High prevalence of thrombophilic traits in children with family history of thromboembolism

Meghan J. Calhoon, Cassie N. Ross, Elizabeth Pounder, Danielle Cassidy, Marilyn J. Manco-Johnson, Neil A. Goldenberg

Research output: Contribution to journalArticlepeer-review

20 Scopus citations


Objectives: To determine a proximate family history of venous thromboembolism (VTE) in (1) the prevalence of thrombophilia; (2) the frequency of recommended changes in management resulting from thrombophilia evaluation; and (3) outcomes in longitudinal follow-up. Study design: Laboratory thrombophilia investigation was performed in 56 children with first- or second-degree family history of thromboembolism before age 55 years, but without personal history of thromboembolism, who were enrolled in a prospective inception cohort. VTE risk factors, family history, thrombophilia findings, and management recommendations were systematically collected, along with thromboembolism risk episodes/exposures, prophylactic anticoagulation, major bleeds, and thromboembolism events during follow-up. Results: The frequencies of all thrombophilia traits were higher than the general population. Among 32 children who underwent complete laboratory evaluation, 34% had ≥2 traits. Thrombophilia testing led to recommendations for risk-based transient antithrombotic prophylaxis in 71% of subjects. No thromboembolism episodes developed during more than 900 patient-months of follow-up, although at-risk exposures were infrequent. Conclusion: Risk-stratified approaches to primary prevention of pediatric VTE should be further evaluated in cooperative prospective studies.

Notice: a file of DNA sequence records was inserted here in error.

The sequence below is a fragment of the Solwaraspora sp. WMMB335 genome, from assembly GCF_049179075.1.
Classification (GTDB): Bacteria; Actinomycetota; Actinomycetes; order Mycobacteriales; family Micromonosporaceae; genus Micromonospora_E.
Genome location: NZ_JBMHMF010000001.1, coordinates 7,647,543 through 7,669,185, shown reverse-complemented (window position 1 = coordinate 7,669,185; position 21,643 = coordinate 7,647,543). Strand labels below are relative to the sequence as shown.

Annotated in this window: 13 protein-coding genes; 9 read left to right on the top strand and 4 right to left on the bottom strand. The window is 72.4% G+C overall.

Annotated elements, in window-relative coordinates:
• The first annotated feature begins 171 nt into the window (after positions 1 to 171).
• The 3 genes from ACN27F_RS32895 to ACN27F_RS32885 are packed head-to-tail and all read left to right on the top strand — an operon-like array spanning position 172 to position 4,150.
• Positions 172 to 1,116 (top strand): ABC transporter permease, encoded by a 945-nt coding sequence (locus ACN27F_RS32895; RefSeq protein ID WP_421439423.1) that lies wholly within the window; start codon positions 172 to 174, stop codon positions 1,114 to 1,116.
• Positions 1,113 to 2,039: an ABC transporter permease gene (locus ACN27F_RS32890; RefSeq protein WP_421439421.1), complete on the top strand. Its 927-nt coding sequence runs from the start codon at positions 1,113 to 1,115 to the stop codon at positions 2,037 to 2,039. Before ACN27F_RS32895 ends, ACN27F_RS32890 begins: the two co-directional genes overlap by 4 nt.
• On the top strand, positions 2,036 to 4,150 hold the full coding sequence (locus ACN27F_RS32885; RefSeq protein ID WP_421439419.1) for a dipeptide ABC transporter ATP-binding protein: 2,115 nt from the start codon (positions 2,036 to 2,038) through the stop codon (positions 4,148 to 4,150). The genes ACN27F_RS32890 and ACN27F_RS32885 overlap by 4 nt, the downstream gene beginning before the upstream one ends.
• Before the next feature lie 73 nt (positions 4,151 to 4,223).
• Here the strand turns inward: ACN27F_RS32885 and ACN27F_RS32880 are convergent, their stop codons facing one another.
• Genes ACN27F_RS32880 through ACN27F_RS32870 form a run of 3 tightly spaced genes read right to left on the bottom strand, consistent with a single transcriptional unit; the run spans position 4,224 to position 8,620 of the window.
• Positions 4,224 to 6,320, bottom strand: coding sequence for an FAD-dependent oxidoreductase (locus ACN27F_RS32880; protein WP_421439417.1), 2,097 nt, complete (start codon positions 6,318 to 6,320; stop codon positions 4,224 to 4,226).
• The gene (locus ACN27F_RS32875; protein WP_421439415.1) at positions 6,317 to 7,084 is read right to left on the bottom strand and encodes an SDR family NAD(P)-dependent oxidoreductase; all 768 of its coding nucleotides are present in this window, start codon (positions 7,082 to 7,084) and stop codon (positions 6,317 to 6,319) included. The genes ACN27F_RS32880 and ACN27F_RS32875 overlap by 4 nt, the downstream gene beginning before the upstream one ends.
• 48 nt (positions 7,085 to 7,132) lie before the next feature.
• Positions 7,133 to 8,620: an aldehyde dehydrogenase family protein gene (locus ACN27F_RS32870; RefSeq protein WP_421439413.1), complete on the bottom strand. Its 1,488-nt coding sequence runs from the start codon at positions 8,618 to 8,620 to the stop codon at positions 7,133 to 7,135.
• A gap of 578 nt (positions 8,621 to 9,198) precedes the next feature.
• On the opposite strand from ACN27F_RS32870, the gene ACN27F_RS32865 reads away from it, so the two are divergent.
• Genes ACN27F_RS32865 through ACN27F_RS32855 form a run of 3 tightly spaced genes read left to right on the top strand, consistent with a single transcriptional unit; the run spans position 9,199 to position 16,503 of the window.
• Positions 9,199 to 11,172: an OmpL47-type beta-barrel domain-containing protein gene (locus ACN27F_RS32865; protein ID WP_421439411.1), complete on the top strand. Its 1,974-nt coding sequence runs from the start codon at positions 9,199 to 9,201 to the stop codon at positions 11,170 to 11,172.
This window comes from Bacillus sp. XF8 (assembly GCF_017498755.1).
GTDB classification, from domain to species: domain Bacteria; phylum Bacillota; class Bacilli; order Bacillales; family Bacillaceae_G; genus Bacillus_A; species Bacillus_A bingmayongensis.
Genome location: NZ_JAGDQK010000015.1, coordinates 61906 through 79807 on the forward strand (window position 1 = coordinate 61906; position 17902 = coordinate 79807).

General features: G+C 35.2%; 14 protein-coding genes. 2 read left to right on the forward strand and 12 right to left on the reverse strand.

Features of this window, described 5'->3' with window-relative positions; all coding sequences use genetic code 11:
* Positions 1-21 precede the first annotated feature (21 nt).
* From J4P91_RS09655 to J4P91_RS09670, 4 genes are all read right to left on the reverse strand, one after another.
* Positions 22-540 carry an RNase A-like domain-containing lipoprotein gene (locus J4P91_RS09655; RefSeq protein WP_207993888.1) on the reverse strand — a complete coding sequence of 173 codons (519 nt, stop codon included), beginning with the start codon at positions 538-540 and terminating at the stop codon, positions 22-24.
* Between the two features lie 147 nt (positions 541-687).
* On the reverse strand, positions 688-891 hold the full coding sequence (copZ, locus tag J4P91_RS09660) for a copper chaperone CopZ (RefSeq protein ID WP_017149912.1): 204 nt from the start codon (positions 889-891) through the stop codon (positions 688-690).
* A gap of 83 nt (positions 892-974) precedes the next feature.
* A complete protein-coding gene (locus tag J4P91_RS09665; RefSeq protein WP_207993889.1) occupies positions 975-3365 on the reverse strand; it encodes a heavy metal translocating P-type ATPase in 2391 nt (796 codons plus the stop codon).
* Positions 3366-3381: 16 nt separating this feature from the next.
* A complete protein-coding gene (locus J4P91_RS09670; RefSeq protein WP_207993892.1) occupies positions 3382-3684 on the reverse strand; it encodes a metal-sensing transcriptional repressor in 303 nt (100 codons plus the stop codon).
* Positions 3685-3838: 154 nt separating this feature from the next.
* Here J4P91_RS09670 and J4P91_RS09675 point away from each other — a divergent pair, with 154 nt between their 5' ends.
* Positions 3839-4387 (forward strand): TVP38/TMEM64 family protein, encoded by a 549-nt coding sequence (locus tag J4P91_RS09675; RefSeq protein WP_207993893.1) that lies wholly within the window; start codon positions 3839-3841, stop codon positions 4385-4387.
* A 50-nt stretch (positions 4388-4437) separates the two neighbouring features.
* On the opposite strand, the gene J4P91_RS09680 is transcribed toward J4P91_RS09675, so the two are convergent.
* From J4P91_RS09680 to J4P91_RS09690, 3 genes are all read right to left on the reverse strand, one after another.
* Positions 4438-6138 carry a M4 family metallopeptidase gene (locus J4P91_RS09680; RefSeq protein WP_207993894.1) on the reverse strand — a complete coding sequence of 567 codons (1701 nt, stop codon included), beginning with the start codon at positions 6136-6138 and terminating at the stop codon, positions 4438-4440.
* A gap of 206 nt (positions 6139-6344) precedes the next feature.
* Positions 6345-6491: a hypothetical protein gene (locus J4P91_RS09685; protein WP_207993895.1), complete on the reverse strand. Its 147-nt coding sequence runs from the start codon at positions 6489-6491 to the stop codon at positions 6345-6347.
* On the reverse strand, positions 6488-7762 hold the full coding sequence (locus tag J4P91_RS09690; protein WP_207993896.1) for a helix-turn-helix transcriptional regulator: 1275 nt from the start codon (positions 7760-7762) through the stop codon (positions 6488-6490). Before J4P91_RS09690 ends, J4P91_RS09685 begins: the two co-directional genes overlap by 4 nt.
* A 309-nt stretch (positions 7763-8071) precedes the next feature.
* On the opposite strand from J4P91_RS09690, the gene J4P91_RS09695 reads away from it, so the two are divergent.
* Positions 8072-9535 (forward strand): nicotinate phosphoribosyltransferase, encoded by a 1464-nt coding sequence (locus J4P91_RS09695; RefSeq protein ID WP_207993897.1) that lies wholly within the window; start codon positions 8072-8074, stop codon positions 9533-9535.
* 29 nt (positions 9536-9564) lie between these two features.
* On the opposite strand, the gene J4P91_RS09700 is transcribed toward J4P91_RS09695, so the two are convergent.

Original languageEnglish (US)
Pages (from-to)485-489
Number of pages5
JournalJournal of Pediatrics
Issue number3
StatePublished - Sep 2010
Externally publishedYes


  • APA
  • Antiphospholipid antibody
  • Enzyme-linked immunosorbent assay
  • Factor VIII
  • IgG
  • IgM
  • Immunoglobulin G
  • Immunoglobulin M
  • OCP
  • Oral contraceptive pills
  • VTE
  • Venous thromboembolism

ASJC Scopus subject areas

  • Pediatrics, Perinatology, and Child Health


Dive into the research topics of 'High prevalence of thrombophilic traits in children with family history of thromboembolism'. Together they form a unique fingerprint.

Cite this